I was glad to hear the Minister of Defence say that, on other occasions, the normal programme for this Debate would be that it would take place before the Service Estimates, but after they had all been published. I was also very glad to hear his assurance that His Majesty's Government were attaching the greatest importance to scientific research, and that this research was now bearing fruit. I have said a certain amount about that on other occasions, and it has been said today by practically every speaker, including my hon. and gallant Friend the Member for Hythe (Brigadier Mackeson). I only hope he is right when he says that he thinks that defence against these weapons will come easily. I believe that, until we are absolutely certain about that, every possible effort has got to be made in that direction.

I would like to say a few words on the importance of Paragraph 22 (b) and Paragraph 27 of the Statement, which state the importance that is attached to the planning of the distribution of equipment. Within each Service there must be many competitors for the same equipment, and it is good to read in the statement that Sir Henry Tizard's committee is dealing with this matter for all three Services. I would also like to say a few words about atomic warfare. When I spoke in the Debate on the Navy Estimates earlier this week, I quoted from a report written by the President's Evaluation Commission at Bikini. The part I quoted referred to the possible changes in the design of ships.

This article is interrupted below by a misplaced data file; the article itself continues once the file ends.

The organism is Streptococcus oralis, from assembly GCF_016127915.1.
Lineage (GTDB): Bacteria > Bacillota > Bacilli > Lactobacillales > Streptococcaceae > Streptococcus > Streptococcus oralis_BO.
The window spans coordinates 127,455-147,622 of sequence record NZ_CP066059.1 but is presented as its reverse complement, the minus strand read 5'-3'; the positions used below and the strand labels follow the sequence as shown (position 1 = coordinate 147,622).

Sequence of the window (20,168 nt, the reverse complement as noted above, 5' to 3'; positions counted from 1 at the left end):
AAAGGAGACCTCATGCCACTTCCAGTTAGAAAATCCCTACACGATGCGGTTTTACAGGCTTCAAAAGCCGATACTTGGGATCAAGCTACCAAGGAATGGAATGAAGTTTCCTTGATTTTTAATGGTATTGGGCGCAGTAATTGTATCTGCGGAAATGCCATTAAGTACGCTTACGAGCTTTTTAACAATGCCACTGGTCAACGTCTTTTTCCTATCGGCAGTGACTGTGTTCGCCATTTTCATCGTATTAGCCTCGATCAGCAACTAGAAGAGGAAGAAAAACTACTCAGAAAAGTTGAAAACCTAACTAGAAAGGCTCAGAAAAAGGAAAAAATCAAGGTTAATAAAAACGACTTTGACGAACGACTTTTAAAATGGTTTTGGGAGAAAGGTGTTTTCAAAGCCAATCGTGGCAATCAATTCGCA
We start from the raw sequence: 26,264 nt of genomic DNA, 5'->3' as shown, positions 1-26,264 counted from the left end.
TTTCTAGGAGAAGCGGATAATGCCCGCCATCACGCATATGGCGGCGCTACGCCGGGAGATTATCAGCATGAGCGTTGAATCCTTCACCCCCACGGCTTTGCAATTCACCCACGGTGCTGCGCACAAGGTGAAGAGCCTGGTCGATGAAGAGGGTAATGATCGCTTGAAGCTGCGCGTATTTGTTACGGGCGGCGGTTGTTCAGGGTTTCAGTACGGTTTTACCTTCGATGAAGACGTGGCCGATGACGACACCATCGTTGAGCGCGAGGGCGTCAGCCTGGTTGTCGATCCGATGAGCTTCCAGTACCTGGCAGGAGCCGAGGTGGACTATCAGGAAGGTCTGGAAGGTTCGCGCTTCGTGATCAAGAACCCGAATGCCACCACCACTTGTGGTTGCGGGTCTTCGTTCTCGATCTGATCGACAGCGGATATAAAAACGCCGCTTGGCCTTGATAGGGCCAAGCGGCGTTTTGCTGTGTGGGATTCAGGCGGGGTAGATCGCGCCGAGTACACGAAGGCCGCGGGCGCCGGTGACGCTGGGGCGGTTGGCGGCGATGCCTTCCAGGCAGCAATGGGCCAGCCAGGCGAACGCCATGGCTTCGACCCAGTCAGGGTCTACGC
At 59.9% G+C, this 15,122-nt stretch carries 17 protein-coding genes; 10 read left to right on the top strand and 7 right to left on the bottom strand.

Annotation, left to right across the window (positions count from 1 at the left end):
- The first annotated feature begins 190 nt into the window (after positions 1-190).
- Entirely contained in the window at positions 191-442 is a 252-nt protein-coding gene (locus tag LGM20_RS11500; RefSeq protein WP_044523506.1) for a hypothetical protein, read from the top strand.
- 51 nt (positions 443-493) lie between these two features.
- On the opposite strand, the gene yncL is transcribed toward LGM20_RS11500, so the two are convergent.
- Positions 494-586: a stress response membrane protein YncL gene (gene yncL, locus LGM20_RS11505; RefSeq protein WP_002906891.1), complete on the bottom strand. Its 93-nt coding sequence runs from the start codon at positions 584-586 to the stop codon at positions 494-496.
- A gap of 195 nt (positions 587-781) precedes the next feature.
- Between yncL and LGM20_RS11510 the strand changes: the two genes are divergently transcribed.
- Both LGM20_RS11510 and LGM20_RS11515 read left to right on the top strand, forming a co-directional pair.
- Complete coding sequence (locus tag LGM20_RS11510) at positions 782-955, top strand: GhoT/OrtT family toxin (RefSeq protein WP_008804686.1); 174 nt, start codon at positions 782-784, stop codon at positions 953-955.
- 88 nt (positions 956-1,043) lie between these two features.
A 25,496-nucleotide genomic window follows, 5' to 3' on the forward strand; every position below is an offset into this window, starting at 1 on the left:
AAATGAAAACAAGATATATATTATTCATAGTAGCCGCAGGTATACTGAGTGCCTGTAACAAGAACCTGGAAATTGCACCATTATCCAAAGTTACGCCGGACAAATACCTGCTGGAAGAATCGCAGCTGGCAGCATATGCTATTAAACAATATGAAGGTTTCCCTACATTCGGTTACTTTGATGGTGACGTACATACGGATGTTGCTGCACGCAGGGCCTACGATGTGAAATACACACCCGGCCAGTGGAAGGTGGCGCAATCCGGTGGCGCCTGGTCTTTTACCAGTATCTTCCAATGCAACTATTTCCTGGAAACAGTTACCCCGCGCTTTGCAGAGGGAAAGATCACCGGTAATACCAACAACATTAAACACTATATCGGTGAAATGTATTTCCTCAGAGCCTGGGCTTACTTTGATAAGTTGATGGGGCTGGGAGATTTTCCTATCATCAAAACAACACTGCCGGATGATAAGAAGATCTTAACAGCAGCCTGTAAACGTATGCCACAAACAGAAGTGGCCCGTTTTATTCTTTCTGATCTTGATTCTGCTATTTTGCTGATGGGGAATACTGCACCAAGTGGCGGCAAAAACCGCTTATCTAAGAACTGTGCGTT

I would like to quote again, from the same paragraph, but from where I left off: Such changes can offer increased immunity to flash and blast effect, but protection from catastrophe by deadly gamma and neutron radiations lies rather in wide spacing of task forces and decentralisation of Navy yards, repair and loading facilities of ships within ports, and amongst all available harbours. We are convinced that distance is the best defence. In this connection I would like to make special reference to the security of the United Kingdom, and to the collective defence of the Empire. I do not think it is right that the people in this country should be allowed to believe that these weapons, which have already been used, are too much weapons of the future. People seem to think that they are really too terrible to be talked about. It is rather like saying, "Do not look round, I think we are being followed," and savours far too much of the ostrich. These weapons have already been used, and we have to accept the fact.